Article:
One remarkable feature of the current edition of the contest is that there were 295 entries from China, the most for any country, and that 63 of the 100 winning posters are by Chinese designers, up from 21 in the 2017-18 edition (which was shown at the NGJ in 2019) and 29 in the 2020 edition. This is a significant increase, with Chinese entries now making up the majority of the winning posters, and this surely warrants further analysis. The posters are judged anonymously, we are told, by a diverse panel of judges, and based on their consistency with the exhibition theme and their design quality. The nationality of the designers would therefore not have been considered in the selection.
I know nothing about graphic design and illustration in China, or about the impact of reggae and Jamaican culture there, although the political climate and internet policies in China may put some constraints on that. Apparently, China has a well-developed poster culture, and art schools there actively encourage their students to enter the contest. While some of the Chinese designs are derivative, this can be said of many other posters in the contest, and several of the Chinese entries are, in fact, among the most imaginative and well-designed in the present selection. From what I could see, however, there was nothing that particularly distinguished the Chinese contributions from the other winning entries. I could not help but think of China’s notorious “art factories,” that mass-produce credible, competently executed replicas and pastiches of art from all over the world. If that is a factor in the growing Chinese participation in the International Reggae Poster Contest, which I hope it is not, this would only add to the routinization and cultural disconnection of the imagery.
There was a brief opportunity, in the (poorly attended) panel discussion on February 21, to discuss and contextualize the winning poster, Queen of the Maroons, by the Greek illustrator Vasilis Grivas. The poster provides a visually eclectic portrait of Grace Jones as Queen Nanny, which is certainly a tantalizing identification. While the Nanny figure has a commanding monumental quality, the smaller figures in her arms are scrawny, drawn in a linear, chalky graffiti style and, as a member of the audience observed, almost skeletal. According to the artist, this invokes Nanny as a symbolic mother, but it also seems to allude, more broadly, to her role as invoked her as a protector of the oppressed. I left wanting to learn more about this and other posters and artists in the exhibition and I hope that there will be other programming that allows for the many critical implications of this project to be unpacked.
In closing, the handling of the exhibition opening also warrants some commentary. I arrived right after the speeches, and deliberately so, as I now have the luxury of avoiding the tedious officialdom of such programmes, but I received many reports on what was said and done. The Minister of Culture, Gender, Entertainment and Sport, Olivia “Babsy” Grange was billed as the keynote speaker but was in actuality represented by the Ministry’s Permanent Secretary, Denzil Thorpe, who read her (no doubt aide-written) speech. We have to ask why Minister Grange has to be the keynote speaker at practically every National Gallery function, as this points towards an excessive political ownership of the institution.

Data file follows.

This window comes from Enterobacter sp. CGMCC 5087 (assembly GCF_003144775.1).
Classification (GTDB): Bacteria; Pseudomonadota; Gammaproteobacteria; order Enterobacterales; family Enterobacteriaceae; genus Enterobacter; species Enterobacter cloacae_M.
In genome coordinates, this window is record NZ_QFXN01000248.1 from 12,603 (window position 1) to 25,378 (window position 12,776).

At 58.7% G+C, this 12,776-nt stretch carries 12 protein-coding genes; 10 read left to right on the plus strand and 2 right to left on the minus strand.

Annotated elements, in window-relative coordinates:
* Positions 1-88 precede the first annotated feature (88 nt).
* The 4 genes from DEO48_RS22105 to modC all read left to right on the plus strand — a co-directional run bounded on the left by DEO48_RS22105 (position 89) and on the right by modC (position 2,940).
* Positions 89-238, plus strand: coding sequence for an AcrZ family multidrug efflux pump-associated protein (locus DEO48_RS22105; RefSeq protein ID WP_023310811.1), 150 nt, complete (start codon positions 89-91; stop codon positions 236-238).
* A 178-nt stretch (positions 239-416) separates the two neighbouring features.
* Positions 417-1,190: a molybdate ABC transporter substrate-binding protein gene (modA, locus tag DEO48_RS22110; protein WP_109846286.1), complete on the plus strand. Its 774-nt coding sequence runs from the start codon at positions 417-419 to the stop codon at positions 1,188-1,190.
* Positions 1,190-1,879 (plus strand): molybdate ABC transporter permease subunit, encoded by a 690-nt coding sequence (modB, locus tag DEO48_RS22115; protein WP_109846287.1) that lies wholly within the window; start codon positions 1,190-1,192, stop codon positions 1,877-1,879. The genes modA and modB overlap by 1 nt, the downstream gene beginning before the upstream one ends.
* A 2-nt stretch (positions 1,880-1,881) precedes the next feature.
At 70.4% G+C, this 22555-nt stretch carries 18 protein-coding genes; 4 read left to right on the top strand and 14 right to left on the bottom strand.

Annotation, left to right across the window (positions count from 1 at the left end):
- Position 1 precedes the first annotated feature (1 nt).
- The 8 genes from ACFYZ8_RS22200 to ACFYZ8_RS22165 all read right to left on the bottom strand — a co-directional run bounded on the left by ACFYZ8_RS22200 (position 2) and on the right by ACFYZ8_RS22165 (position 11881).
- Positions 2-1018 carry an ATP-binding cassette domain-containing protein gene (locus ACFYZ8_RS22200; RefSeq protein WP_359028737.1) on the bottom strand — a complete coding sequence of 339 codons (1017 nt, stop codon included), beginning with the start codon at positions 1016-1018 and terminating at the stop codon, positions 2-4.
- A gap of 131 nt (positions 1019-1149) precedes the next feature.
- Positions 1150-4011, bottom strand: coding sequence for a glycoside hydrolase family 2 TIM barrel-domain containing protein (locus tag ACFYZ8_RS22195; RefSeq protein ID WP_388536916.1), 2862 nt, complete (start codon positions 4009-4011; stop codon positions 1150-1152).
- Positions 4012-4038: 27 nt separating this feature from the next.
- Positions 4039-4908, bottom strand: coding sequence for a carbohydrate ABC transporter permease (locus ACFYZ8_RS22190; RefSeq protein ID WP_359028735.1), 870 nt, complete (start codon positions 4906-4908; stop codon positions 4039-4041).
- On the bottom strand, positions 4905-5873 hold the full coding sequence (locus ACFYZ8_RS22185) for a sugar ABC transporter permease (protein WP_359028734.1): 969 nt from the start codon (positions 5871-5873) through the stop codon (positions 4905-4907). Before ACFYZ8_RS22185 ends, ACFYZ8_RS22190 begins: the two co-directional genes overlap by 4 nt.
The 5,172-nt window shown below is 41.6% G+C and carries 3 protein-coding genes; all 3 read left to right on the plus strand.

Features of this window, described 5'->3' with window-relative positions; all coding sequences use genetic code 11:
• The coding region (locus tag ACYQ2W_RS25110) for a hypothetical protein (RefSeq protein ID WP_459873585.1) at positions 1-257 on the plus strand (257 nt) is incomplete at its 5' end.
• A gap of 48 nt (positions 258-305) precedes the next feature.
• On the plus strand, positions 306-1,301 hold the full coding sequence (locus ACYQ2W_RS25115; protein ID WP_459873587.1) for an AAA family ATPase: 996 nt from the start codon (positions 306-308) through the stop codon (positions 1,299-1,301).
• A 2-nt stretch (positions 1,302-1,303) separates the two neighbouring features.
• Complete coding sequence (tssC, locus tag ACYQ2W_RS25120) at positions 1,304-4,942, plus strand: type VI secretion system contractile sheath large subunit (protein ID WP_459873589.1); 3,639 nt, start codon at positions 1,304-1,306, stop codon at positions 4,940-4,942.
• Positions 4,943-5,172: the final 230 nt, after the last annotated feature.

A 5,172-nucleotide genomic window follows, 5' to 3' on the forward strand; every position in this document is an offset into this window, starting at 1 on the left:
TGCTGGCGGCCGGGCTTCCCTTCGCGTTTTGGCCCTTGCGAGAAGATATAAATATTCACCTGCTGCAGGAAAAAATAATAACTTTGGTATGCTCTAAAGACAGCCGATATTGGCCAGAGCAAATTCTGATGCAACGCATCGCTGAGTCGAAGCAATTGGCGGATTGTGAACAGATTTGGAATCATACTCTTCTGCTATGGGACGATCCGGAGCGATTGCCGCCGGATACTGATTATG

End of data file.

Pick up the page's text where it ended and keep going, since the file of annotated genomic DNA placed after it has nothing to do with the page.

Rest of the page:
When I arrived, furthermore, the speaker’s podium was flanked by not one, but two poster portraits of Minister Grange, displayed on painting easels. Apparently, they had been unveiled after the reading of the Minister’s speech, as gifts from the contest organizer Maria Papaefstathiou and the 2022 contest winner Vasilis Grivas. Minister Grange’s professional role in the music industry certainly deserves to be acknowledged, but that this was a major feature of the function troublingly illustrates how steeped our cultural institutions now are in a culture of political patronage and clientelism.
The speech included assurances, I was told, that the Ministry is committed to the establishment of the Reggae Hall of Fame and a national performance centre. This too raises many questions, given the lack of progress with establishing a Jamaica Music Museum that improves on its current, very modest operations and premises at the Institute of Jamaica, despite many similar announcements over the years. It also raises the question whether the Ministry supports the Reggae Hall of Fame or Jamaica Music Museum model, as the two are quite different, conceptually. Let us see whether this latest political promise will yield any tangible results this time around, and whether productive common ground will be found between the Jamaica Music Museum and Reggae Hall of Fame plans, in a way that does justice to the significance and impact of Jamaica’s music history.